Simon: A passionate educator, mentor

Simon: A passionate educator, mentor

Johannes Ongayiike Simon is a highly-ambitious, adaptable and compassionate teacher with over 10-years of teaching and coaching experience.

With a bachelor’s honours degree in mathematics and science as well as a master’s degree in mathematics education from the University of Namibia (Unam), he joined St. Joseph’s High School (Döbra) in 2012. 

Known for his energetic personality, Simon would often exercise regularly to keep himself fit and in shape, bringing that same vigour to his teaching and coaching. 

“Sometimes I would run alone. Other times, I would jog with the schoolboys at the football field – and some other times, up the mountain with a group of close friends. 

I eventually started having informal training sessions with a group of boys at the school about three to four times a week, including weekends. I started organising mini-tournaments, and there was always great competition,” Simon said.

The school management saw the great potential and commitment in his sports work, and decided to officially appoint him as the school football team coach. 

“Eventually, what started to keep in shape turned into something I enjoyed a lot. 

I am always engaged in continuous learning to broaden my knowledge and experience. I am confident and enthusiastic about working with children, especially through coaching. I consider myself as someone who loves sports, and seeing young children grow in sports has always been a joy for me,” he said.

During his tenure as a coach at the school, Döbra excelled in almost all sports codes, including volleyball and netball.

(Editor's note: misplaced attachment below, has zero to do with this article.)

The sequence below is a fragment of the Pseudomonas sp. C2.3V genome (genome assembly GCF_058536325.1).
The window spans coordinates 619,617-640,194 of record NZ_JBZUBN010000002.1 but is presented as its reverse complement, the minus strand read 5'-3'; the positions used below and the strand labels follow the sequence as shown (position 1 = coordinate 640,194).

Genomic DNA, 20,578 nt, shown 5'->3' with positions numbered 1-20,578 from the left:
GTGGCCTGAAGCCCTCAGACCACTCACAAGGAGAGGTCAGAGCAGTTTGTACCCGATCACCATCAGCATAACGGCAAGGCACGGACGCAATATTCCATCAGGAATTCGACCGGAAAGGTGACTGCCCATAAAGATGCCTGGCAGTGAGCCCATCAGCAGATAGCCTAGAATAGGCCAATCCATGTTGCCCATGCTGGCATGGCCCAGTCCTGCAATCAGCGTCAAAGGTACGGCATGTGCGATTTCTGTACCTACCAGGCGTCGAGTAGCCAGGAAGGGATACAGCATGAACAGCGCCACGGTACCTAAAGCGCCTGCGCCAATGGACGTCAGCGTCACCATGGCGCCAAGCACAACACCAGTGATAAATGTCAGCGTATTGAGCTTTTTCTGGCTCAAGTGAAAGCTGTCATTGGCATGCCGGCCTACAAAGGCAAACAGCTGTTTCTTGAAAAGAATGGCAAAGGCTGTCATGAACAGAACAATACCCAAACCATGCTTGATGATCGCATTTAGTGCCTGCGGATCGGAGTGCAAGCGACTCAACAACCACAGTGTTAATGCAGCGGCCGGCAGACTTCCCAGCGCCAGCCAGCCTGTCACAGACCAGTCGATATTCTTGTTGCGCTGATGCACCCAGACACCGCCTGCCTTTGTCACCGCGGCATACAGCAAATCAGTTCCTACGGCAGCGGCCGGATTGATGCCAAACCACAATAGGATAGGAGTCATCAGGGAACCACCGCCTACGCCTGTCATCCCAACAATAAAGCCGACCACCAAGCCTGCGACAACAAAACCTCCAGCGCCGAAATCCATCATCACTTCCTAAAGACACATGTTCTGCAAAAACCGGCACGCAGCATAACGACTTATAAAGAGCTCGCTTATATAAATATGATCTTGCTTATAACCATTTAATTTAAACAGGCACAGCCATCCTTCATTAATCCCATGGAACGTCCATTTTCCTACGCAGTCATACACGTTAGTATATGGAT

“I am proud to say that we are one of the few schools in the HopSol League that have been there since its introduction. 

One of the notable achievements was when we were crowned HopSol champions in 2017 in all three age groups (U/15, U/17 and U/19). 

“Last year, we had two teams (U15 and U17) that were registered in the HopSol League, and I would say that we did much better last year than we are doing this season. Both our last year’s teams progressed from the group stages to the next round. 

“This year, we only registered for the U/15 boys’ team, and we aren’t really where we are supposed to be on the log. If I’m not mistaken, we are yet to win a game this year and should be at the bottom of the table, a position we have never been in since the introduction of the league,” he said.

In addition, the school has so far produced quality players who are currently playing for Namibia Premier League clubs. 

One notable player who stands out is Uetuuru Kambato, who recently participated in the Africa Cup of Nations tournament.

However, despite having produced players who now compete at club level, one of the challenges Simon pointed out is that they are a school team competing with clubs. 

He feels clubs will always have an advantage of acquiring players from different schools or sometimes even from other clubs, while schools mainly just depend on the players enrolled at their respective schools. 

“These clubs sometimes are coached by coaches with qualifications, and have plenty of resources in comparison to schools that are coached by teachers, and have limited resources. One can argue that there is a transfer window in-between – but trust me, it’s more difficult for a school to acquire new players than it is for the clubs,” said Simon. 

He feels the league is surely taking the boys off the streets, and preventing them from being involved in things such as alcohol and drug abuse. 

“The boys love the game. They just want to play. The league is important as far as the development of the minds of young players is concerned. 

We see lots of players in the league and national team – the likes of Kambato and Ronaldo Kamatuka – just to mention a few. All these are HopSol products, and they’re really doing well in the field of play. The inclusion of these boys in the NPL and national team serves as a motivation to the young ones to do better as well,” he said.

He further urged the boys to use the chance presented to them to showcase their skills and talents. 

“Who knows, perhaps one day you’ll find yourself playing for the national team, and even abroad. The time is now. Use it while you can. May the best team win the competition.”